In victory or defeat, or even when life has thoroughly kicked him in the teeth, Luca Cumani has treated any number of impostors just the same. When, a few years ago, he and the Aga Khan fell out, and the engine room was thus removed from his Bedford House stable, the Italian's reaction was to equip the remains of his string with brand-new exercise rugs, and ride out with them, head high as ever. When times are hard, paint the front door.
Cumani, 52, an elegant, urbane and proud Milanese who learned his training trade in Newmarket with Henry Cecil, is a man with two Derbys, from Kahyasi and High-Rise, on his c.v. and did not enjoy life among the also-rans.
But then they do say that form is temporary, class is permanent, and the lean seasons ended here yesterday as 8-1 shot Falbrav put his 14 rivals to the sword in the 106th Eclipse Stakes. The imposing bay five-year-old, ridden by Darryll Holland, struck the front more than a quarter of a mile from home and although the 6-4 favourite, Nayef, reduced three lengths of daylight to three-quarters of a length on the long run up the finishing hill, victory was cosy enough. Fast-finishing Kaieteur, at 100-1, snatched third from Olden Times, the South African challenger, Victory Moon, and a weakening Islington, the quartet covered by less than a length.
Falbrav, who is owned jointly by Italian Luciano Salice and Japanese Teruya Yoshida, can now be counted a genuine Group One globetrotter. This success was his fifth at the top level in a fourth country; he joined Cumani from a training compatriot back home after taking the Japan Cup in November.
"He just grew too big for Italy," Cumani said. "But I wish I'd had him since he was two. He made an immediate impression; he is the heavyweight boxer who believes he is the greatest, full of confidence and power both mentally and physically."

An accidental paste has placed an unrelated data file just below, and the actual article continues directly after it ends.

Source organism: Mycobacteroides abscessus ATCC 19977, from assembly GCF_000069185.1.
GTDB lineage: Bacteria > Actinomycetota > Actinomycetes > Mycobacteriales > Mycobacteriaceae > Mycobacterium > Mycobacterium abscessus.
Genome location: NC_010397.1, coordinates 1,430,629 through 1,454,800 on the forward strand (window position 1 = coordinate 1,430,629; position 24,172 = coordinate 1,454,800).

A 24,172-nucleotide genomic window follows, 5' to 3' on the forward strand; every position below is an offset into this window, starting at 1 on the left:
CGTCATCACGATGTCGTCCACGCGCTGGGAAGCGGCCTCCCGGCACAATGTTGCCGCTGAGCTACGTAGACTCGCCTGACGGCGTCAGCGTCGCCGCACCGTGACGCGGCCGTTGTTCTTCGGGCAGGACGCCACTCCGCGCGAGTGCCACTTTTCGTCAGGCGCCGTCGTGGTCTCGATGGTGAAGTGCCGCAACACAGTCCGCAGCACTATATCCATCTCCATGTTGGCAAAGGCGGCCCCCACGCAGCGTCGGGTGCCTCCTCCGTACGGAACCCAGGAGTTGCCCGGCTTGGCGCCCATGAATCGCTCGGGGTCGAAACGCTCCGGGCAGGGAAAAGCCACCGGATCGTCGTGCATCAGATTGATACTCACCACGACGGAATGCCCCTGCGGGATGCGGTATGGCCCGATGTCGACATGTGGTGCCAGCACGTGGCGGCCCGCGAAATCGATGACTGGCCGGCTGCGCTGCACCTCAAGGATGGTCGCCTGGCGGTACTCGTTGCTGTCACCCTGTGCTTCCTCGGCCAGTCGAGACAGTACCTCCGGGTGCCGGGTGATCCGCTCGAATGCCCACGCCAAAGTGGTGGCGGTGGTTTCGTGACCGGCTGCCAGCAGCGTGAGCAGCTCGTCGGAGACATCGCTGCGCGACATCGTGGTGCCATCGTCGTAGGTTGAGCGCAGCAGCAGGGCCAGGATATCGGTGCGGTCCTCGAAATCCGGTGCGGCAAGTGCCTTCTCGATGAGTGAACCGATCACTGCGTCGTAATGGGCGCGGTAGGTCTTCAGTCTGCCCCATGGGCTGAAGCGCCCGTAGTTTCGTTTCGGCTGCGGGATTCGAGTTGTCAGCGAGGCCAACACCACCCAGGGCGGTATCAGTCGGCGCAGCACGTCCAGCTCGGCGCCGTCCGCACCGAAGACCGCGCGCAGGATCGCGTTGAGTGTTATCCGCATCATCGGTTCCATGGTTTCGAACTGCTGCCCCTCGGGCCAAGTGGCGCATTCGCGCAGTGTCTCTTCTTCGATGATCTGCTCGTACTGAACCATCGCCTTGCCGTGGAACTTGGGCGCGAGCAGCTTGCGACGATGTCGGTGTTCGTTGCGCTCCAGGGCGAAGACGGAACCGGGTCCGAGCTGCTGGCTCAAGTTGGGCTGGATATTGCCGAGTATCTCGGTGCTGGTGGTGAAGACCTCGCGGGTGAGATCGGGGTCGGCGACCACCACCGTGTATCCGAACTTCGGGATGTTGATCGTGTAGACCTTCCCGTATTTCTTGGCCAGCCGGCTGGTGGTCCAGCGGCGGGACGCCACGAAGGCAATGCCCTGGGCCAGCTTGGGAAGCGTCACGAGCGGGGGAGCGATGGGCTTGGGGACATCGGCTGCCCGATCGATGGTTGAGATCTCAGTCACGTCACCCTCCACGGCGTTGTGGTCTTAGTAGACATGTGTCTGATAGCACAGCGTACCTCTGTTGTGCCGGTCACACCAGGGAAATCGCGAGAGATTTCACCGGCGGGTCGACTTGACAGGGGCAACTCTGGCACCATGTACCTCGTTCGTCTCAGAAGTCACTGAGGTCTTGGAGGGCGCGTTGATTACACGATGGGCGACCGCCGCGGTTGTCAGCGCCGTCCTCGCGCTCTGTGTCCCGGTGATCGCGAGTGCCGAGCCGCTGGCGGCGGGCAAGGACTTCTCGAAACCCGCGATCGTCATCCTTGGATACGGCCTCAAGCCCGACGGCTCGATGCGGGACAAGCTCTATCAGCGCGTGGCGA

The demeanour of Falbrav, a son of Fairy King, as he led the pre-race parade, his presentation and hard, muscular condition were entirely commensurate with his new-found status as a performer. And in the race, he floated and stung.
"It went perfectly for me," said Holland, on his second Eclipse winner after Compton Admiral four years ago. "I had a perfect position, I just had to wait and once I got there we were always going to win. The horse found another gear as soon as I asked."
But Falbrav's run for home had Cumani on tenterhooks. "This was his best performance, he absolutely routed them," he said. "Perhaps he was in front sooner than ideal, but the gaps had come and Darryll had to take them. Not in my wildest dreams did I think he'd do it like he did, but the last three furlongs were the longest of my life. For sure, we dropped out of the Premiership," Cumani added, "but we got promoted back today."
The only horse eligible for the £1m bonus attached to the Eclipse was Nayef, who had taken the first leg of the inaugural Summer Triple Crown, the Prince of Wales's Stakes at Royal Ascot. Falbrav had finished fifth that day after little fortune in running; yesterday, during some argy-bargy in the straight in the second-largest Eclipse field on record, it was Nayef who was luckless, when interference from the Godolphin pacemaker, Narrative, cost him momentum just as he was starting his run. Jamie Spencer, Narrative's rider, earned a five-day suspension.
"There were a lot of runners," said Nayef's philosophical trainer Marcus Tregoning, "but you can't expect it to go your way every time and he's run a fine race."
The next pit stop on the Group One middle-distance circuit is the King George VI and Queen Elizabeth II Stakes at Ascot later this month, a possible target for both yesterday's principals, depending on how they emerge from this tussle. The International at York in August is the alternative.
The Eclipse is the season's first élite clash of the generations and yesterday the three-year-olds disappeared without trace. The first of the Classic crop home was Hold That Tiger in ninth. The Godolphin team is still stuck on 99 Group or Grade One winners after Grandera came in eighth, though there is another chance for the century with New South Wales in today's German Derby. Yesterday started worse for the Blues, though; the filly Romantic Liason suffered a heart attack and died after the opening sprint.
If the top purses were handed out for courage instead of class, David Elsworth-trained Persian Punch would have breached the £1m barrier a long time ago. As it is, Jeff Smith's 10-year-old brought his earnings to a shade under £875,000 with a typically gutsy effort to gain the 17th victory of his 57-race career, the two-mile Esher Stakes, by a short-head.
It was Persian Punch at his indomitable best. Cover Up went a length up a furlong out but, with the target to aim at that is oats and drink to him, the giant chestnut, ably aided and abetted by Martin Dwyer and the collective will of the faithful in the stands, clawed back the deficit and, with one final thrust, put his muzzle in front on the line. His connections were almost speechless as their hero was cheered into the winner's place. "The horse of 100 lifetimes," Smith said.Reuse content